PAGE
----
In 2008, I was deep in the middle of my doctorate studies when our first child, Obadiah, was born. A 10-day seminar was scheduled 6 weeks after his birth. As naive young parents, we thought it would be easier if we were all together. I had all-day classes and all-night reading and writing. Obadiah wasn’t sleeping well during those days and neither was his mom. All of us were exhausted.
One morning, his sounds and squirms woke me before it did Amanda. I quickly grabbed him, put him in the stroller, and tried to cart him around until he went back to sleep so, hopefully, Amanda could get some much-needed rest. I ended up making laps on the brick walkway around the seminary lawn at the hub of campus. On that morning, I was hours away from needing to declare my doctoral focus.
As I would consider ideas, Obadiah would start squirming, and I started moving faster. It seemed almost every time I got close to an idea, he distracted me. At one point, I jokingly told his six-week-old frame, “Will you knock it off? I’m trying to figure out what I’m going to do with my life.”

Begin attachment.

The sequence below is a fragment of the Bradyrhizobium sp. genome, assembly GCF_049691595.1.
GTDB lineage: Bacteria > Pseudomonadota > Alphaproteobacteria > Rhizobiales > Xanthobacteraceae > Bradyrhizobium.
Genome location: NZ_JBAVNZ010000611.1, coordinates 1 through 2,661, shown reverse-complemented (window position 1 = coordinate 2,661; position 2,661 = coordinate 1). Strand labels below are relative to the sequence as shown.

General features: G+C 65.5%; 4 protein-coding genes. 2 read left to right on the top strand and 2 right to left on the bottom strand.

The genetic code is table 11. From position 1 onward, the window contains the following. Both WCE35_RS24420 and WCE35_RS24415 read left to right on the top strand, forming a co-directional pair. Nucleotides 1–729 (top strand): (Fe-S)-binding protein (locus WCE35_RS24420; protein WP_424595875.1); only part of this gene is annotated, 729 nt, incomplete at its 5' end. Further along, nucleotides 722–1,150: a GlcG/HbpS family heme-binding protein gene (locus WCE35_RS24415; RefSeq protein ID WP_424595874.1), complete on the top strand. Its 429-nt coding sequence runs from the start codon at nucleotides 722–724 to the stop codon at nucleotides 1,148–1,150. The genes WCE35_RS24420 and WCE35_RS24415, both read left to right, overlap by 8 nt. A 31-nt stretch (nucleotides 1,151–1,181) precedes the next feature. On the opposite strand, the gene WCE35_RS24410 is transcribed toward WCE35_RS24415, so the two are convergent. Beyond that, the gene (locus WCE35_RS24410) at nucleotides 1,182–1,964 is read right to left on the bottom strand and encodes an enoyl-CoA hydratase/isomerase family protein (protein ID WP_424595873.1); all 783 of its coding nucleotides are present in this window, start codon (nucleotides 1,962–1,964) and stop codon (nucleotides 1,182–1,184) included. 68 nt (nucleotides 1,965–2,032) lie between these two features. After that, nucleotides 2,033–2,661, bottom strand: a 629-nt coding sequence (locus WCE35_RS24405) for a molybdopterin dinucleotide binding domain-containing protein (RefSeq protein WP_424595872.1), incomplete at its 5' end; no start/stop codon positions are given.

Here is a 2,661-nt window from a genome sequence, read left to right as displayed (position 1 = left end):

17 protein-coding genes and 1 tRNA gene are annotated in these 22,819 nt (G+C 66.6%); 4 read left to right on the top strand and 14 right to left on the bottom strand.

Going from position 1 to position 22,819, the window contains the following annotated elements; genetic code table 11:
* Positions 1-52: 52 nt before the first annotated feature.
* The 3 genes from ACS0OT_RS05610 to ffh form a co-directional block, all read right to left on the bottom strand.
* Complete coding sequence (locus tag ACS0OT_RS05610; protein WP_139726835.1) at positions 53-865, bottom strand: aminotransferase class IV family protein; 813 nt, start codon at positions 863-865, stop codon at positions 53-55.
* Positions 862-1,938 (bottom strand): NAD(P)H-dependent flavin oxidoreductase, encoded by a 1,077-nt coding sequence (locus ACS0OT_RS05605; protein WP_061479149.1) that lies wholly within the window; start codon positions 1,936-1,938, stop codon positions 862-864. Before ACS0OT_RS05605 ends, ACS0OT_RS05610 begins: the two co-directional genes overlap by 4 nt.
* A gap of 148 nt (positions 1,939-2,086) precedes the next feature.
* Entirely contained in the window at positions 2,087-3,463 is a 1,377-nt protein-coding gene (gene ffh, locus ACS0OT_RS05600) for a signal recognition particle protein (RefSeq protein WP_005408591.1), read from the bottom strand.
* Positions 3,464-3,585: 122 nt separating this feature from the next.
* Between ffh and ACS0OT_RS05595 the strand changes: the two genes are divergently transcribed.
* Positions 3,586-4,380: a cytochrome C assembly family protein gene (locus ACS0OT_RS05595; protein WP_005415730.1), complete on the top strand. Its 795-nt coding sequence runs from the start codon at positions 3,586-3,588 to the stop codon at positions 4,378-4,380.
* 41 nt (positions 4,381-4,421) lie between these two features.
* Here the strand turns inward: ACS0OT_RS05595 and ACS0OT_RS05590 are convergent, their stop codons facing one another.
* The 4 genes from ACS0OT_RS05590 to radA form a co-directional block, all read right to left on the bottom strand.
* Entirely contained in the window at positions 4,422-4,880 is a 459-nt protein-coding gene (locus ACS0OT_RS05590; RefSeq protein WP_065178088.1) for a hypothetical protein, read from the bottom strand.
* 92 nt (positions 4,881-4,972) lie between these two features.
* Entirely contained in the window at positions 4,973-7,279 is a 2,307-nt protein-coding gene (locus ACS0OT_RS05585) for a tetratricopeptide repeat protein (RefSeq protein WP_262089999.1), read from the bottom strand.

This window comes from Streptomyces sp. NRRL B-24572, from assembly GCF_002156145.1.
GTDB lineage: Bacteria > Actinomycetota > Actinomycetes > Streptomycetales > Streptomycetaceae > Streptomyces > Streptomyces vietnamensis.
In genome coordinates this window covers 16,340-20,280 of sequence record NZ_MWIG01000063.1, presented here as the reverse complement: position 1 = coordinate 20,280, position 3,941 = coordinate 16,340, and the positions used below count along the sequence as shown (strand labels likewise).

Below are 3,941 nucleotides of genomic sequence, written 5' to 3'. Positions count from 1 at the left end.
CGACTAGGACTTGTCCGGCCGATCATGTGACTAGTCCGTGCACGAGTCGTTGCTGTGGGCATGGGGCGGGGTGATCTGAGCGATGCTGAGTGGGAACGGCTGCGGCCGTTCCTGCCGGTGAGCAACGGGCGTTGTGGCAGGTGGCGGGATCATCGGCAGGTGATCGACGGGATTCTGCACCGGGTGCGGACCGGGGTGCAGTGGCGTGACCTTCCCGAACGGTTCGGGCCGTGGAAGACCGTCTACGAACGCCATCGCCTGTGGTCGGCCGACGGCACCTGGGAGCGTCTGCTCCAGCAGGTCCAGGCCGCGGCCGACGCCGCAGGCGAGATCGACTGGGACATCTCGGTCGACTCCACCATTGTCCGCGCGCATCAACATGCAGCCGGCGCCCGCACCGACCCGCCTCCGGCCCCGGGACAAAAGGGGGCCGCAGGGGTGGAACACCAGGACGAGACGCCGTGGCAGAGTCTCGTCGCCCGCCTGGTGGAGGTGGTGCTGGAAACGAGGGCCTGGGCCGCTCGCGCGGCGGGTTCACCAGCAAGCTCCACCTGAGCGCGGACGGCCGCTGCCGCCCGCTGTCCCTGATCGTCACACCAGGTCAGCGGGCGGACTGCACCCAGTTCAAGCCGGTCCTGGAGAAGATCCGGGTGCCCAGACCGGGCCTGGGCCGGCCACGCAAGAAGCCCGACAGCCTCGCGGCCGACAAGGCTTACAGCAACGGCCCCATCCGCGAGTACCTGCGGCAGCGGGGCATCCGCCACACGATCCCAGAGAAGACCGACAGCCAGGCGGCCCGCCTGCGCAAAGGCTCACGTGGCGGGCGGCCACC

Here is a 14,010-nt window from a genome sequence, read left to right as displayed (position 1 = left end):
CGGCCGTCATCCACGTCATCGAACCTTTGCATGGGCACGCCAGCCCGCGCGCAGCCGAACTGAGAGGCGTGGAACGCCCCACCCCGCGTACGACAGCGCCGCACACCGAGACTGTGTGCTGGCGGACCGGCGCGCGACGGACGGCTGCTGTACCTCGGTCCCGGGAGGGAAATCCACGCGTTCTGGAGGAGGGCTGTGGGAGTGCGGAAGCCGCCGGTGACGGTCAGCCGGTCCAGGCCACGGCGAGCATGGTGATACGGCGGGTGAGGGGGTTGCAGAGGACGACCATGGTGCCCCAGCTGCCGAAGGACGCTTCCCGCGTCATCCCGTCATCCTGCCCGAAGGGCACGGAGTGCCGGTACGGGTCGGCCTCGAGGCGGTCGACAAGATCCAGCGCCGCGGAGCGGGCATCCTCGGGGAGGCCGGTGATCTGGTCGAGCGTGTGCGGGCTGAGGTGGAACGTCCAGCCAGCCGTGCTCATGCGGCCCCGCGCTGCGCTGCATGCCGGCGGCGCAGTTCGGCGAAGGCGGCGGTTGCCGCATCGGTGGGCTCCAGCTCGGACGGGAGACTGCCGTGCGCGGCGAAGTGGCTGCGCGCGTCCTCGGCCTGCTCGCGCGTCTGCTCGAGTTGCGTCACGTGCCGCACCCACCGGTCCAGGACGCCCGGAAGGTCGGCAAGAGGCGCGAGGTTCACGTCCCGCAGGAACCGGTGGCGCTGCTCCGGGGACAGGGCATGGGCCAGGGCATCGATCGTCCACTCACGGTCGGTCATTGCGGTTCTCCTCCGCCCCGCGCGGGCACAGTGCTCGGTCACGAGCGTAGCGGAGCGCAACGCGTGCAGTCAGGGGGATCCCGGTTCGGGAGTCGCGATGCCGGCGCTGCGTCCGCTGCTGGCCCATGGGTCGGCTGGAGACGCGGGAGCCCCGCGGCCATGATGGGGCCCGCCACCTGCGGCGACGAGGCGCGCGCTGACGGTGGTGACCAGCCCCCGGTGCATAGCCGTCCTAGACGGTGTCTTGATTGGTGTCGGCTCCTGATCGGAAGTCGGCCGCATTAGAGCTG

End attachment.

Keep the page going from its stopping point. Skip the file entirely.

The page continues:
And then it hit me. He was what I was going to do with my life.
Have you wondered about the legacy you are going to leave? It’s time to go the second mile in your discipleship legacy.
WORK WITH THE PROVEN METHODS
1. Chronologically Teach the Bible
- Teaching children isolated stories can teach moral lessons but possibly neglect God’s truth.
- Prioritize a method of teaching your children the big picture of the Bible.
2. Highlight Teachable Moments
- Embrace the scheduled and spontaneous moments of family discipleship.
- The most memorable lessons are often associated with a pivotal experience.
3. Initiate Open-Ended Questions
- Refrain from using leading or closed questions to ascertain a child’s real comprehension of spiritual matters.
- Always display motivation and excitement when a child shows interest in spiritual matters.
4. Live an Authentic Example
- Children are able to ascertain the difference between a parent’s desire and a parent’s obligation.
- If you wouldn’t be satisfied if your child imitated your example in a particular area, you need to make changes now.
5. Decipher a Child’s Readiness
- Beware of the danger of a child desiring spiritual growth due to peer or parental pressure.
- Parents should continue to monitor progress over the years to reaffirm decision and discipleship.